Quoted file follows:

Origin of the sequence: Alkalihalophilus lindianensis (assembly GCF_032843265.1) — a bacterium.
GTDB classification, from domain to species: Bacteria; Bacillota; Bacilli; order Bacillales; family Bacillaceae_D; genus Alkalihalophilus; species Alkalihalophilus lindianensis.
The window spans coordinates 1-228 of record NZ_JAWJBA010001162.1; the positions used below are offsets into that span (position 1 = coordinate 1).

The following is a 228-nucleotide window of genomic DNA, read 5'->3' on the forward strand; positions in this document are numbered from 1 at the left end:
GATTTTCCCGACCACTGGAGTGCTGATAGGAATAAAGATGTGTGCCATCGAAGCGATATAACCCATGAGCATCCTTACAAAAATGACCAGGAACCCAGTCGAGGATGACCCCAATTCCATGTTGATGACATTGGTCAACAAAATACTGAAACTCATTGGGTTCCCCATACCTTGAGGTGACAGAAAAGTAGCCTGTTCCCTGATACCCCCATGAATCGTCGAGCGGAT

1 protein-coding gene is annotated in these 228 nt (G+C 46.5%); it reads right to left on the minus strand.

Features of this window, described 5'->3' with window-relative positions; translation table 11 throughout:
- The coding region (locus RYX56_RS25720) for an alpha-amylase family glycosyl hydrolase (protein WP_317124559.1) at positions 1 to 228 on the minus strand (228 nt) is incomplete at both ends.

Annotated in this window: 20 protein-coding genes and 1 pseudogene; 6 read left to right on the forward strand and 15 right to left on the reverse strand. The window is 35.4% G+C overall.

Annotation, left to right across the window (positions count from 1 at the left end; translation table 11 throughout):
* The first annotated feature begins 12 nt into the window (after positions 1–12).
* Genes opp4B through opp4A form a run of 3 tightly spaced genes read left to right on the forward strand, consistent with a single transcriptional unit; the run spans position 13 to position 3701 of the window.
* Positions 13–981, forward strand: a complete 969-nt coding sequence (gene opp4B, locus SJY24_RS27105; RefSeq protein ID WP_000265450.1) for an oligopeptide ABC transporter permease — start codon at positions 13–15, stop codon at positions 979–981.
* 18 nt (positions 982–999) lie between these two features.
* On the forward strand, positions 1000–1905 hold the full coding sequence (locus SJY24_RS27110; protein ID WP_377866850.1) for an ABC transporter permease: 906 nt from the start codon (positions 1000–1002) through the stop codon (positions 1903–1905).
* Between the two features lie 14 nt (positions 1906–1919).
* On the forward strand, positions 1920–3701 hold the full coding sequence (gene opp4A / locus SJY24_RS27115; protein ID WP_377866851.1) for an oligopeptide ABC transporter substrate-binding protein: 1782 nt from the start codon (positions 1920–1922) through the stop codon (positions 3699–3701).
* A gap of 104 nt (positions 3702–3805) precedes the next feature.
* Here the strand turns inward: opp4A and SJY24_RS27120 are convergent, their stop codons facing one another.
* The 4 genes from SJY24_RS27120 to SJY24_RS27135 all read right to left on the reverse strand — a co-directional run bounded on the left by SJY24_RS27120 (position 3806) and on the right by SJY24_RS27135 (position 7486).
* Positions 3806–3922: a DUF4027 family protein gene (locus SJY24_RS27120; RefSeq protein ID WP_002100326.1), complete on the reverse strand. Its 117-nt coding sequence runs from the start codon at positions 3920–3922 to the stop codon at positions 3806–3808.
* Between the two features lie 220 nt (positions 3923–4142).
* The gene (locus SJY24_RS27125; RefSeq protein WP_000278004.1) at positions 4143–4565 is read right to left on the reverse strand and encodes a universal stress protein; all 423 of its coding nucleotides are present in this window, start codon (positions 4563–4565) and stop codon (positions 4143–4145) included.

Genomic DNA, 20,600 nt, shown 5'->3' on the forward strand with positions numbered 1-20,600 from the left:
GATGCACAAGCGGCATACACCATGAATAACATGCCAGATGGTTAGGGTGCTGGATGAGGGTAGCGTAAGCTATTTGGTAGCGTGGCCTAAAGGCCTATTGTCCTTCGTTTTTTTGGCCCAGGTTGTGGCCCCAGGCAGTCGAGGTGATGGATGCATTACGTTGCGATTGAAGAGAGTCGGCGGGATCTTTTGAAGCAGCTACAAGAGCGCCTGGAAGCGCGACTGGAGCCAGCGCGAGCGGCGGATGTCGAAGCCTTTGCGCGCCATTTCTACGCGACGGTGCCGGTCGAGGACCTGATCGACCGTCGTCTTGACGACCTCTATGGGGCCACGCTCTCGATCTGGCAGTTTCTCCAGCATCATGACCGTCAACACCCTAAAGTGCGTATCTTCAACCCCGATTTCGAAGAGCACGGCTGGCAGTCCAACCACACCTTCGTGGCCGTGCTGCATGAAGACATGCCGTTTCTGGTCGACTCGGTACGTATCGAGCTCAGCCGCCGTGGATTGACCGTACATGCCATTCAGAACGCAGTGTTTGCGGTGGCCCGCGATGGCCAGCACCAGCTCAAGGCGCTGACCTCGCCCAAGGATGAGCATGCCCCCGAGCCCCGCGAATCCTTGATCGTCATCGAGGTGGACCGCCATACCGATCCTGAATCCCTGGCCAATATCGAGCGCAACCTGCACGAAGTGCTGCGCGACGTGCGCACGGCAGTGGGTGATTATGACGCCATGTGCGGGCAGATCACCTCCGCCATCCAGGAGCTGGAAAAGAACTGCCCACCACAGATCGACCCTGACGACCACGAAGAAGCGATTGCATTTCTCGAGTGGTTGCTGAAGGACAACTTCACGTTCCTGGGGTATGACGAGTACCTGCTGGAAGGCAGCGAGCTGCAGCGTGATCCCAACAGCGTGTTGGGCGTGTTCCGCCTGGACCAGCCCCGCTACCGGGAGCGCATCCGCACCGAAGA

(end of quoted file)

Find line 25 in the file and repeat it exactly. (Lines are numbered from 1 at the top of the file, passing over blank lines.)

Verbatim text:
GATGCACAAGCGGCATACACCATGAATAACATGCCAGATGGTTAGGGTGCTGGATGAGGGTAGCGTAAGCTATTTGGTAGCGTGGCCTAAAGGCCTATTGTCCTTCGTTTTTTTGGCCCAGGTTGTGGCCCCAGGCAGTCGAGGTGATGGATGCATTACGTTGCGATTGAAGAGAGTCGGCGGGATCTTTTGAAGCAGCTACAAGAGCGCCTGGAAGCGCGACTGGAGCCAGCGCGAGCGGCGGATGTCGAAGCCTTTGCGCGCCATTTCTACGCGACGGTGCCGGTCGAGGACCTGATCGACCGTCGTCTTGACGACCTCTATGGGGCCACGCTCTCGATCTGGCAGTTTCTCCAGCATCATGACCGTCAACACCCTAAAGTGCGTATCTTCAACCCCGATTTCGAAGAGCACGGCTGGCAGTCCAACCACACCTTCGTGGCCGTGCTGCATGAAGACATGCCGTTTCTGGTCGACTCGGTACGTATCGAGCTCAGCCGCCGTGGATTGACCGTACATGCCATTCAGAACGCAGTGTTTGCGGTGGCCCGCGATGGCCAGCACCAGCTCAAGGCGCTGACCTCGCCCAAGGATGAGCATGCCCCCGAGCCCCGCGAATCCTTGATCGTCATCGAGGTGGACCGCCATACCGATCCTGAATCCCTGGCCAATATCGAGCGCAACCTGCACGAAGTGCTGCGCGACGTGCGCACGGCAGTGGGTGATTATGACGCCATGTGCGGGCAGATCACCTCCGCCATCCAGGAGCTGGAAAAGAACTGCCCACCACAGATCGACCCTGACGACCACGAAGAAGCGATTGCATTTCTCGAGTGGTTGCTGAAGGACAACTTCACGTTCCTGGGGTATGACGAGTACCTGCTGGAAGGCAGCGAGCTGCAGCGTGATCCCAACAGCGTGTTGGGCGTGTTCCGCCTGGACCAGCCCCGCTACCGGGAGCGCATCCGCACCGAAGA